Supply-side data are relatively easy to come by in the ICT space. But just because they are there, they need not be taken as the truth. We need to apply our critical facilities to the data that we use from whatever source. The “smell test” is an important tool for a good researcher. This was the message I communicated to a group of young scholars at CPRsouth 2017 in Yangon.
For the CPRsouth Young Scholar Program, I was given a series of topics such as agriculture, big data and platforms and asked to identify policy-relevant research questions. This kind of response can never be complete. And it begs the question of how good my prediction abilities are. But here goes. The slides:
Yesterday, I presented at CPRsouth 2017 a policy brief on the disbursement efficacy of universal service funds. We presented two relatively easy to develop metrics (year-on-year disbursement rate and cumulative disbursement rate) and applied them to four countries, India, Malaysia, Pakistan and Sri Lanka. The conclusion was that irrespective of country and irrespective of political and administrative leadership, the funds failed to get the money out. In India, for example, USD 10 billion had accumulated in the fund by 2016 taken out of a highly competitive sector and making no contribution to connecting the unconnected. We pointed out that any tax or levy imposed on an operator that is a regular payment is passed on to customers and serves to depress demand.
Tomorrow, we start the CPRsouth Young Scholar Program at the Inya Lake Hotel, Yangon. I was asked to begin the program with a new topic, “What is policy research? What is special about communication policy research?” That proved more interesting than I thought. The slides are below.
Social media, especially Twitter, is not optimal for nuanced discussion of policy options. In the context of a talk I gave at the 2017 Sri Lanka Economic Summit on innovation, broadly defined, someone suggested co-working spaces as the priority. My response was: Tech and innovation cannot be reduced to ICT innovation — Rohan Samarajiva (@samarajiva) July 26, 2017 For reasons unclear to me this is being interpreted as an outright rejection of co-working spaces 2/ when I raised this once on Twitter Dr. @samarajiva outright rejected saying, Tech co-working spaces is not a priority! — Sesiri Pathirane (@Sesiri) August 26, 2017 So I thought it would be good to look at what I had actually said at the Sri Lanka Economic Summit.
In the little regulatory teaching I do, I have now shifted from deriving regulatory priorities from conventional industrial organization and administrative law principles to business models now prevalent in our countries. The below quotation from Business Insider shows ignorance of business models is not a problem limited to developing countries: Buried in pages of amendments to the European Union’s latest privacy proposal, the ePrivacy Regulation, members of the European Parliament recently recommended language that would strip European publishers of the right to monetize their content through advertising, eviscerating the basic business model that has supported journalism for more than 200 years. The new directive would require publishers to grant everyone access to their digital sites, even to users who block their ads, effectively creating a shoplifting entitlement for consumers of news, social media, email services, or entertainment. The language may seem confusing to the uninitiated. “No user shall be denied access to any [online service] or functionality,” the proposed amendment says, “regardless of whether this service is remunerated or not, on grounds that he or she has not given his or her consent […] to the processing of personal information and/or the use of storage capabilities of his or her […]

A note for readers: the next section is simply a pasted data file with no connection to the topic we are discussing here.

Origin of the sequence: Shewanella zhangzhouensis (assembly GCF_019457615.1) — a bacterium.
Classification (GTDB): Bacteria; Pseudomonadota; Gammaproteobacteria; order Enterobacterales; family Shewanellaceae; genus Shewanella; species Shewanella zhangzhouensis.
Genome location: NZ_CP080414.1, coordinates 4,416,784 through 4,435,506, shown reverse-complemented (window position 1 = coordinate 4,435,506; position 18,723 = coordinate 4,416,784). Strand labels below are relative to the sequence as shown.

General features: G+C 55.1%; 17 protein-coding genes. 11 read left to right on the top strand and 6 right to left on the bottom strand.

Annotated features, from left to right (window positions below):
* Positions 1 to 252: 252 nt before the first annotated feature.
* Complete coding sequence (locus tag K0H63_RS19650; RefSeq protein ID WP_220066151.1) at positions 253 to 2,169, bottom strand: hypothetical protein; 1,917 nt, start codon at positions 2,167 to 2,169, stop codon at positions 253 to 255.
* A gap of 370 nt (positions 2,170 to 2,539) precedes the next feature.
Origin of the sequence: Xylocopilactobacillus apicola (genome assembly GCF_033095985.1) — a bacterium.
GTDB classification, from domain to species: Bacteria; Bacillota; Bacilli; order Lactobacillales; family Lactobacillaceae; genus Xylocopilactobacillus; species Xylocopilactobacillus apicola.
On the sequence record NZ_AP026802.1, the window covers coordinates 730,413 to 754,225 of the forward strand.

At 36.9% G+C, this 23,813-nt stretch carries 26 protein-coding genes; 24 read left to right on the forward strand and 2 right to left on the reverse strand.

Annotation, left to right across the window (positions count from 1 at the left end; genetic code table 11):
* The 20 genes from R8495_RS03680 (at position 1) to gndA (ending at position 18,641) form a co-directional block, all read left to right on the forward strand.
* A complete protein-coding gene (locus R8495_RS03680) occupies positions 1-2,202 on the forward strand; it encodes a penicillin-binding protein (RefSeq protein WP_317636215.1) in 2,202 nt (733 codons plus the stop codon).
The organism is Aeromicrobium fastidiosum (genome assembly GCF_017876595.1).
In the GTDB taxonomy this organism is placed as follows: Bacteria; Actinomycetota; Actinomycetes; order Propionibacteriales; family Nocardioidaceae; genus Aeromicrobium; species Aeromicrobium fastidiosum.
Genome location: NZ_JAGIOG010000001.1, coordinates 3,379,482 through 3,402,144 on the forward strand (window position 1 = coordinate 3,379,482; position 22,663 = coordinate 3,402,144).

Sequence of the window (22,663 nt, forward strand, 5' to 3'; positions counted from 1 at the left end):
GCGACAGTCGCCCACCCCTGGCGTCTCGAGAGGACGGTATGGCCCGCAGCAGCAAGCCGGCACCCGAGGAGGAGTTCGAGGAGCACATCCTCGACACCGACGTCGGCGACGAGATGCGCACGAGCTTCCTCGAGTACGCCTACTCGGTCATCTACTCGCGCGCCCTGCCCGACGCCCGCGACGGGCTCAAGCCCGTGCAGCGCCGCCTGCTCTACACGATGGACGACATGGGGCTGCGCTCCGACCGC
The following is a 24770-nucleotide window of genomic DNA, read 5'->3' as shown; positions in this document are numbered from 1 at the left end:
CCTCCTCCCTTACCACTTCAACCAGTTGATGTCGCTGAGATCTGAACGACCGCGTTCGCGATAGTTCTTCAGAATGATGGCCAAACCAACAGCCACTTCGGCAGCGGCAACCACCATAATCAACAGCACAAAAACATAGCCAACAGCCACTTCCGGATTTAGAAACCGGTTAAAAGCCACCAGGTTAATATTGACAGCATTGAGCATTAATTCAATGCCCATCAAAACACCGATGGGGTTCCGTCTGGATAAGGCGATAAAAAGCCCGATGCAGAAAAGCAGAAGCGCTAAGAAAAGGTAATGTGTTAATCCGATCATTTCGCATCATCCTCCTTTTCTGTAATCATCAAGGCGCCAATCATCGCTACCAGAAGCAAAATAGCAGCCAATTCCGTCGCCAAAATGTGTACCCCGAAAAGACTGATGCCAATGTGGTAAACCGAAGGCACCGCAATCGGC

LIRNEasia has a human capital research focus. In this context, the Economist’s succinct exposition of the ideas of Gary Becker is worth reading: Simply put, human capital refers to the abilities and qualities of people that make them productive. Knowledge is the most important of these, but other factors, from a sense of punctuality to the state of someone’s health, also matter. Investment in human capital thus mainly refers to education but it also includes other things—the inculcation of values by parents, say, or a healthy diet. Just as investing in physical capital—whether building a new factory or upgrading computers—can pay off for a company, so investments in human capital also pay off for people.